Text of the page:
Trust and community. They’re simple, traditional concepts, and they’re at the root of the creativity that allows Hop River employees to dream.

Their collective creativity can be felt in the food, the environment, the marketing efforts, and all of the beer.

“Serving and bartending is more than just a job because of the relationships,” Wendt says. “Working in a place that is beer-forward and community-oriented is everything I could ask for in a job.”

A growing downtown

Hop River Brewing is located just a few blocks north of Phase 1 of Riverfront Fort Wayne’s multi-million dollar development that is currently under construction and plans to open in 2019.

The changes happening in downtown Fort Wayne are being felt in the surrounding neighborhoods, including the Historic Wells Street Corridor where the brewery is located.

When a concerned neighbor stopped by the taproom after worrying about a “dive bar” coming to the area, she was greeted with a tour of the facility, a free dinner, and a conversation with one of the founders.

She left relieved and happy, Lowenstein-DeGood says.

Hop River Brewing’s welcoming spirit to their neighbors is an example of their commitment to the community, at large.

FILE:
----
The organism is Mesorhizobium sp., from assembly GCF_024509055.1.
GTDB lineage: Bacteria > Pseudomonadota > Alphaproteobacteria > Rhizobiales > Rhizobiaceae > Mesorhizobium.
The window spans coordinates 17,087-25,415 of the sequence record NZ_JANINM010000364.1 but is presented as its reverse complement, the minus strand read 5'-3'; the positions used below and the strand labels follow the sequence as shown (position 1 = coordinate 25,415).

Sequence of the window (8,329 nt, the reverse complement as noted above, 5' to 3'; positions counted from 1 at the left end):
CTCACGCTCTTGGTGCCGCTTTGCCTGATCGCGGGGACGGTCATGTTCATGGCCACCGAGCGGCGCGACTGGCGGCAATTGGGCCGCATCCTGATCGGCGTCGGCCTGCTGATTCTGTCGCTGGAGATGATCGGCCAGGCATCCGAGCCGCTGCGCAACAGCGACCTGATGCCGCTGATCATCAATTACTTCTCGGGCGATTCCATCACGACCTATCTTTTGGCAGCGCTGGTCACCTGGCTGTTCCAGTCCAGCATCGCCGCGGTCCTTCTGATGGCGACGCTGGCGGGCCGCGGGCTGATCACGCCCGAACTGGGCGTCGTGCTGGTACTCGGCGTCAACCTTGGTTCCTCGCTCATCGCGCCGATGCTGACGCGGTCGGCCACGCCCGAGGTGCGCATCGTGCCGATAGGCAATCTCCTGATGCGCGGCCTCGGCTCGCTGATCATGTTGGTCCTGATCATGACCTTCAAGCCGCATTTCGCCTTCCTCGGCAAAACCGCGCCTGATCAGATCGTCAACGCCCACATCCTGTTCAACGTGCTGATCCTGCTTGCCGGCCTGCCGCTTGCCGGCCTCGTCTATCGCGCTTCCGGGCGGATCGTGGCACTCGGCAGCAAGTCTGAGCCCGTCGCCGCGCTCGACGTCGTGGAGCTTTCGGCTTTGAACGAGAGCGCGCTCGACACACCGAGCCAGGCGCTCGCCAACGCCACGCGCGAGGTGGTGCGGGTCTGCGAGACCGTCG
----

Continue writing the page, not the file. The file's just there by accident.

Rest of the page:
Lowenstein-DeGood is on the board of the Wells Street Corridor. As such, she is using her connection to Hop River to host city and community events, including Riverfront Fort Wayne’s educational series that took place March 12 and attracted a turnout of more than 160 people to discuss Riverfront development.

Debs says the excitement about projects like Riverfront Fort Wayne and the rebirth happening around northeast Indiana is part of what attracted him to leave his former brewery in Detroit and make the move to Hop River.

“It’s cool to be in a place that is this excited about itself,” Debs says. “There is a great energy in downtown with what is happening to the city. It’s great to be a part of that.”

Future plans

There are plans to open the beginning phase of a beer garden this summer. It will consist of picnic tables, and then will grow into a more developed green space with fire pits and landscaping in 2019.

“Our community focus goes large scale all the way down to small scale,” Lowenstein-DeGood says.

She explains that Hop River will be looking to the community to see how the space will unfold. It did the same for the large community picnic tables in the current dining area.

There are also plans to offer everything from tasting rooms to event areas that are open to the public.

There is plenty of room to expand on the property, and the brewery is looking for the best way to utilize their space for parking while making the most of unused space in the facility.

The team at Hop River Brewing speaks with excitement when they talk about the future. Their positive outlook matched with a determined work ethic gave them great results in their grand opening.

Now, their goal is to maintain that in their future growth and contribute to the region’s ongoing evolution.

“The life I can live and afford here is so much happier than when I lived in other states,” Croy says. “I wouldn’t be able to have all of this in one spot other than here. It blows my mind compared to 10 years ago.”